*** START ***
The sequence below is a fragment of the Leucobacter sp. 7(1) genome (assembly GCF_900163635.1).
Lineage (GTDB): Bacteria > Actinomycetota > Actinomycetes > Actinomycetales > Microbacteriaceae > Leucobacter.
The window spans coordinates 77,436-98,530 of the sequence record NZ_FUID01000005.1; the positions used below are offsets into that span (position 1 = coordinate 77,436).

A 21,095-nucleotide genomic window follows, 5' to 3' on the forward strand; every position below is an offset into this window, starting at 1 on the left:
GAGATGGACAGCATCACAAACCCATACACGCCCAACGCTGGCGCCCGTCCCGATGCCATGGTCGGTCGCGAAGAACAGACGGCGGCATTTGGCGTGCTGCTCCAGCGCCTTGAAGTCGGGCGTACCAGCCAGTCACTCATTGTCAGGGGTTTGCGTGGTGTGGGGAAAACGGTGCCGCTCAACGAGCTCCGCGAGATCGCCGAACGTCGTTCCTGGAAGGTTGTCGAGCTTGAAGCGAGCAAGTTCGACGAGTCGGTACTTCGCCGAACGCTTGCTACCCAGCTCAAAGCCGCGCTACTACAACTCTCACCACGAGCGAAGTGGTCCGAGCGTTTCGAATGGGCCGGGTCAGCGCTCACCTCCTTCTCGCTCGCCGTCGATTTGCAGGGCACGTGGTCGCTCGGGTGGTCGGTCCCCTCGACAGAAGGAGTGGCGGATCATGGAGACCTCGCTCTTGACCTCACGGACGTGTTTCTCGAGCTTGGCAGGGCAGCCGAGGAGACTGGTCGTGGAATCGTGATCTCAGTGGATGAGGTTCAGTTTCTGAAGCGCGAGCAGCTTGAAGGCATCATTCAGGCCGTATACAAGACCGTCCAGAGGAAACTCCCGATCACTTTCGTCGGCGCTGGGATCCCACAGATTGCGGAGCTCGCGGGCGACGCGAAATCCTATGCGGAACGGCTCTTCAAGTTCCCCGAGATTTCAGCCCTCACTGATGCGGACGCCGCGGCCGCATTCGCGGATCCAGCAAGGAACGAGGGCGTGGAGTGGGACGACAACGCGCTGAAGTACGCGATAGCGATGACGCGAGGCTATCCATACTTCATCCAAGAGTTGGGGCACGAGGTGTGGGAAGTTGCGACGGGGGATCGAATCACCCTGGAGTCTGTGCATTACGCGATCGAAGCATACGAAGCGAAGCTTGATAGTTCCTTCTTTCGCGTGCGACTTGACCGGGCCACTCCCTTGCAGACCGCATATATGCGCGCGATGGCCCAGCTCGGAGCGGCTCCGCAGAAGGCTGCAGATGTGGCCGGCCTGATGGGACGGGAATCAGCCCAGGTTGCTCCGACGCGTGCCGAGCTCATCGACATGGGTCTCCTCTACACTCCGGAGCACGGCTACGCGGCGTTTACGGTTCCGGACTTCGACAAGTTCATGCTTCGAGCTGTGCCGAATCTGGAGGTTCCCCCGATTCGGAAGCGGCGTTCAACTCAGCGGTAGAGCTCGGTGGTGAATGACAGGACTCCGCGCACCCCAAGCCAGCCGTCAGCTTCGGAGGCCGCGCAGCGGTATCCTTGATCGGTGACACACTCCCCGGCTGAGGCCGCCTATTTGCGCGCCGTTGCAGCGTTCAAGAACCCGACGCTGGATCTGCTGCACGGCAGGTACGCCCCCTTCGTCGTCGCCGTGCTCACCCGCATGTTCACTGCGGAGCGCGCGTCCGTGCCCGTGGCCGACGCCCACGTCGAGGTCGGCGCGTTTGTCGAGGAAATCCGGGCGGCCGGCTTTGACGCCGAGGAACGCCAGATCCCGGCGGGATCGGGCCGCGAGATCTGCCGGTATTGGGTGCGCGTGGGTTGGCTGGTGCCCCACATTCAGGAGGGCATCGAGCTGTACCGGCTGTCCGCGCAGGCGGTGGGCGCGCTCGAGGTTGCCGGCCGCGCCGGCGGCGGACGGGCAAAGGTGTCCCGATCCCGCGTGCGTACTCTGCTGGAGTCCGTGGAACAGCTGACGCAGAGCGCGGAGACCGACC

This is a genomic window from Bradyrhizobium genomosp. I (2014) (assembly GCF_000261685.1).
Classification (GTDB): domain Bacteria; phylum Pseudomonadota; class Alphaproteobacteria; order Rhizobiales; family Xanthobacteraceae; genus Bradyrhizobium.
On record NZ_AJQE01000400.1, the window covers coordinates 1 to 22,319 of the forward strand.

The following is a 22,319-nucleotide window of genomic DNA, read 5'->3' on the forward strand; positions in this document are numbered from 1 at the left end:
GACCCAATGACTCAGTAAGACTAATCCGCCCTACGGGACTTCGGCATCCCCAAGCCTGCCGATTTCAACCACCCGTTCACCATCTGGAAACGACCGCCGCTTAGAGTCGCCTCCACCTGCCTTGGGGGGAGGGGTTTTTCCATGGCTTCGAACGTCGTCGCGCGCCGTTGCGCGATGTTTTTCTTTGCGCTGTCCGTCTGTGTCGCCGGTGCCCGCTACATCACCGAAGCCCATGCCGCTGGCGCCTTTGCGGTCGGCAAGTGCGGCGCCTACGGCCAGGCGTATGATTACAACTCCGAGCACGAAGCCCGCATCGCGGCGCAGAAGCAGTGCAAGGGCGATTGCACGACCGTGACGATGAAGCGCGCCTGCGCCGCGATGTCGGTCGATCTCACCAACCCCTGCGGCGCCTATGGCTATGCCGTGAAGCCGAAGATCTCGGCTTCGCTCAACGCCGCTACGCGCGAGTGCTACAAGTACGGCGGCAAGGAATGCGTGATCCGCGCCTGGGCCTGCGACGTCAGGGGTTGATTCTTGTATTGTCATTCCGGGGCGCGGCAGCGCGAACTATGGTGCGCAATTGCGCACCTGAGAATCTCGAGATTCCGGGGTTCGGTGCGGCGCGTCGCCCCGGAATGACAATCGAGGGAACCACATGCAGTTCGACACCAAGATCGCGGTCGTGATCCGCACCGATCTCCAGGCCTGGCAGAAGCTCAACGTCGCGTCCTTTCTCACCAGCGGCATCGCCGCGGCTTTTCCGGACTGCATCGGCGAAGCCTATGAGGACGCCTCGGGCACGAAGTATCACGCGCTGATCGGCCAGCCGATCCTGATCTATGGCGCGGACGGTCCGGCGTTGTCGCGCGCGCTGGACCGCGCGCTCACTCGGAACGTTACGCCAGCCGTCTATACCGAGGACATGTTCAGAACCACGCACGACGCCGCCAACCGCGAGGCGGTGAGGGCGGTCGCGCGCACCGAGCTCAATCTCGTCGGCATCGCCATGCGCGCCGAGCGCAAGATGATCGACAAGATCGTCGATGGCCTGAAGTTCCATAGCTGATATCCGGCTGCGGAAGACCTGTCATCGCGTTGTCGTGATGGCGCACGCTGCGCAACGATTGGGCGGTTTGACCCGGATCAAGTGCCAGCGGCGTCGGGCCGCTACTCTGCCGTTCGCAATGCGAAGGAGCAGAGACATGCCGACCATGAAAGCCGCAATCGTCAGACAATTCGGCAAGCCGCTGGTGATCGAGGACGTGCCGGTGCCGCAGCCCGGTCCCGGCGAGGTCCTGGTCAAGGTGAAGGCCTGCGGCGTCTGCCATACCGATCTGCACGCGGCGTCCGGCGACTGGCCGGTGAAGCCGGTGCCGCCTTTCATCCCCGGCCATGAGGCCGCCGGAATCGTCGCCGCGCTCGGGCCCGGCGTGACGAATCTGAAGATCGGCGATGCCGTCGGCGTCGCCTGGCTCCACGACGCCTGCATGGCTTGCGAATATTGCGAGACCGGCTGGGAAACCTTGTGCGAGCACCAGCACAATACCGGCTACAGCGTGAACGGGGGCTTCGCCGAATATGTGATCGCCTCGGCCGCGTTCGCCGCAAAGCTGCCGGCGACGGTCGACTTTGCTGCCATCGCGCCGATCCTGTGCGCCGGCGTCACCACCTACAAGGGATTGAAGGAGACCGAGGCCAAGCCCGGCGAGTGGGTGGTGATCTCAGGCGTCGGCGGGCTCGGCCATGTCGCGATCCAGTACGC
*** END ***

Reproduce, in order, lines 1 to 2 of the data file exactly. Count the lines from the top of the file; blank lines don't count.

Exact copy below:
The sequence below is a fragment of the Leucobacter sp. 7(1) genome (assembly GCF_900163635.1).
Lineage (GTDB): Bacteria > Actinomycetota > Actinomycetes > Actinomycetales > Microbacteriaceae > Leucobacter.